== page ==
I have a confession to make. I am a proud, card-carrying lazy ne’er-do-well, and I just want a place where I can go and waste time in peace. That place used to be my favorite social-media sites. But suddenly all these fancy-pants researchers have decided that social media is an excellent vehicle for marketing and selling products—and now workplace training! Thanks a lot, researchers. Way to make it all about productivity!
Now you may be thinking, “But wait just a second. I always hear about an inverse relationship between workplace productivity and social media. That it’s all a waste of time. Do you mean to tell me that isn’t the case?” While social media can still be plenty distracting, it’s actually beginning to find acceptance and provide value in the workplace. As it turns out, social media presents us with excellent tools that, if harnessed appropriately, open up an entirely new world of possibilities in the realm of training. To further explore this, let’s answer a couple of key questions.
What is social media?
Just to make sure we’re all on the same page, let’s begin with a little background information on social media. According to Merriam-Webster, the term “social media” was first used way back in the dark ages of 2004 and is defined as “forms of electronic communication (as Web sites for social networking and microblogging) through which users create online communities to share information, ideas, personal messages, and other content (as videos).” That definition contains a couple of ideas that are critical to our discussion: namely, the concept of “user-created” communities and content. This concept of collaborative learning satisfies a very real and universal need of adult learners. The second important concept illuminated by the definition is that social media supports a variety of content types, such as text and video. And it’s all presented in such a way that even the most technology-averse old timer can figure it out. Social media encompasses more than just Facebook and Twitter. We’re talking about blogs, wikis, podcasts, video, photo-sharing sites, etc.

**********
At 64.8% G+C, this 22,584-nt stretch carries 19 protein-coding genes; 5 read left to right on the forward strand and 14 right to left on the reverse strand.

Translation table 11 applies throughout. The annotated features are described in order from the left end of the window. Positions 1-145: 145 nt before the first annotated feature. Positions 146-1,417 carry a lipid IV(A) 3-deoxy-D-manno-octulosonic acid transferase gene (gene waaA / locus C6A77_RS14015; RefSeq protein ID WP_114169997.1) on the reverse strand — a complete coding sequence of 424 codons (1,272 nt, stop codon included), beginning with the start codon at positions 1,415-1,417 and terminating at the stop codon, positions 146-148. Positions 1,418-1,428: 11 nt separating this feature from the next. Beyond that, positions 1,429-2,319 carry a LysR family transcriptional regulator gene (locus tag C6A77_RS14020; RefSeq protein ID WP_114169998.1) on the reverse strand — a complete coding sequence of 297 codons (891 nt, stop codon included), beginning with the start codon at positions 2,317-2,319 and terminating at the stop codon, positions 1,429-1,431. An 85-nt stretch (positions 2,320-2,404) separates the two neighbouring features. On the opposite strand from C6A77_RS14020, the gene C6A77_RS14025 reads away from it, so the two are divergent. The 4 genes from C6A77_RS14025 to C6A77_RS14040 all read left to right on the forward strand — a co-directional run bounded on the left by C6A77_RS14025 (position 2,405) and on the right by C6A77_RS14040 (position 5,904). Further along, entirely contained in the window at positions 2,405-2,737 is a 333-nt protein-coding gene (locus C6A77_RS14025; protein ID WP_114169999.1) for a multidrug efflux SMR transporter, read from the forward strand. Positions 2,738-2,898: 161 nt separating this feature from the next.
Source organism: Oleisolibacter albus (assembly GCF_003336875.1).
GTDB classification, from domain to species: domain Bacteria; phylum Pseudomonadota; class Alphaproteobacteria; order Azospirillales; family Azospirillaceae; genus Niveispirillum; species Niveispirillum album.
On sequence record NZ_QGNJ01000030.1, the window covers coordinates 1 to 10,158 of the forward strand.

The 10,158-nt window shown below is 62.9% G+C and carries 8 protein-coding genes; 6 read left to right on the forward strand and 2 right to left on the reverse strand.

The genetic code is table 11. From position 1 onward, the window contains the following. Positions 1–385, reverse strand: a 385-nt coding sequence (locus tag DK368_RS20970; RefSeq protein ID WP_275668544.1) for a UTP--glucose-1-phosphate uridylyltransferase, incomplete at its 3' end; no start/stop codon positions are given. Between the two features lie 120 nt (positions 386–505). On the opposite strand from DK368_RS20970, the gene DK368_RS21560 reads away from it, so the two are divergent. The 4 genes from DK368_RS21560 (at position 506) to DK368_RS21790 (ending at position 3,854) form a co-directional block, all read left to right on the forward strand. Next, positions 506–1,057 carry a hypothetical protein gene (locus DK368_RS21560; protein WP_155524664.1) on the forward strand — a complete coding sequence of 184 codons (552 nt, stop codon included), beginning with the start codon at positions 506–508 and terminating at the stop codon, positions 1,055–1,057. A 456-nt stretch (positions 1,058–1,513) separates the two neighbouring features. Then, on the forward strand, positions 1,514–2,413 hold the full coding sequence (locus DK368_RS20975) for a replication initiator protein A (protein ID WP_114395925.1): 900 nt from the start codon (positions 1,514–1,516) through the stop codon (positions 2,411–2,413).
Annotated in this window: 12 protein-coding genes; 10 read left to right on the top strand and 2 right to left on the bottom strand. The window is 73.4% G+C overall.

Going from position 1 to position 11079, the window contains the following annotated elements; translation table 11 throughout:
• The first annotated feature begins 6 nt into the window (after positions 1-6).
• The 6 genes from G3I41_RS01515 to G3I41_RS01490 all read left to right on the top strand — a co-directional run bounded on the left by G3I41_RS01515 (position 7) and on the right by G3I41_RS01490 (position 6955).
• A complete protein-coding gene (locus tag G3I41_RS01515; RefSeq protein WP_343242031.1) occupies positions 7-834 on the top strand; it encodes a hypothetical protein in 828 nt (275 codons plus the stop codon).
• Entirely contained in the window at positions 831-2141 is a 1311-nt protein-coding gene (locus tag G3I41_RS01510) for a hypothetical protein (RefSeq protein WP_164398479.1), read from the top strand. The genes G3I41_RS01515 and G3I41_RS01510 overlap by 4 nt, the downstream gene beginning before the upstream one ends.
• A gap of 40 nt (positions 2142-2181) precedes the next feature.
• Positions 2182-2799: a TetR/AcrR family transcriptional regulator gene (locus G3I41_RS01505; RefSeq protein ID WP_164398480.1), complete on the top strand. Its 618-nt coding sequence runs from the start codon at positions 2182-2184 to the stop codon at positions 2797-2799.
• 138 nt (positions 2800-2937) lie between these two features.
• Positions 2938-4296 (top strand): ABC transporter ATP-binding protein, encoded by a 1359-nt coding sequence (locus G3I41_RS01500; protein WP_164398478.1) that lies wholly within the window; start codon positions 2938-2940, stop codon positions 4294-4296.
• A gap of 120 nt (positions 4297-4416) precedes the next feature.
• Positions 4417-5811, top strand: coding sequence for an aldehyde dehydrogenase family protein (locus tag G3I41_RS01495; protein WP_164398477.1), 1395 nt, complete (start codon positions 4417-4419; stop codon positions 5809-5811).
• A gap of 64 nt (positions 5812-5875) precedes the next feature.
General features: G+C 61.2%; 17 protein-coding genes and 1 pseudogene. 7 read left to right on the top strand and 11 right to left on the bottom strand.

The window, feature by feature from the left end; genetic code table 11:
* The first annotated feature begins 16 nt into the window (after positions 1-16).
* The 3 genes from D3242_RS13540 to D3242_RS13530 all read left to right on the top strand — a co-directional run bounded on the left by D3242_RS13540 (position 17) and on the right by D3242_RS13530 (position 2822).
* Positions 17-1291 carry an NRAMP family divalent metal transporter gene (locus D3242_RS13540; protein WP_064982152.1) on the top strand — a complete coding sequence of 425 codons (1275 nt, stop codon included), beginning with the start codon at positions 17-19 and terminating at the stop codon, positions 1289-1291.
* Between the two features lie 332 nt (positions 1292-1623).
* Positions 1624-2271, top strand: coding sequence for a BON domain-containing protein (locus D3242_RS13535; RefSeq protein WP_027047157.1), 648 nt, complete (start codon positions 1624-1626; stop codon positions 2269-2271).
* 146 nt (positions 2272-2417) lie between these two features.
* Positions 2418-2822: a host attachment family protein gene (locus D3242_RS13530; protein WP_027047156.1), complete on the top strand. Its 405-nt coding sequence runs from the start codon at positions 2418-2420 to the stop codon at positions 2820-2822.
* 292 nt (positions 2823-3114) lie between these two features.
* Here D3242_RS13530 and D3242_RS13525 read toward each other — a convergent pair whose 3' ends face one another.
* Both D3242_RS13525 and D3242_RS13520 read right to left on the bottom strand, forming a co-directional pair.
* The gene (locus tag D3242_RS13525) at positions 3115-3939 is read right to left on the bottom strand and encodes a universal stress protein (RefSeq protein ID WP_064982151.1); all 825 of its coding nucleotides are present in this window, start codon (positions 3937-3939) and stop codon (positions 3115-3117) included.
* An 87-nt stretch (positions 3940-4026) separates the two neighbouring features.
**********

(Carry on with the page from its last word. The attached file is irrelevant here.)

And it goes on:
How does the learner experience benefit from social media?
Social media is not a replacement for more traditional forms of employee training such as instructor-led workshops or even eLearning, rather, it is an ideal companion to many of your training initiatives, be they instructor-led or electronic in nature.
So, what are the benefits of social media in the training world? Let’s begin by taking a look at some work done by Malcolm Knowles, a central figure in U.S. adult education during the 20th century. Knowles developed a set of assumptions about adult learners, one of which is particularly relevant to our discussion. This assumption states that the role of the learner’s own life experience is one of the richest resources for learning. This links directly to the idea of “user-created” communities and content. When we can share our experience with others, we are enriching the learning experience not only for ourselves but also for our peers. Social media enables us to share our experiences; its very existence depends upon it.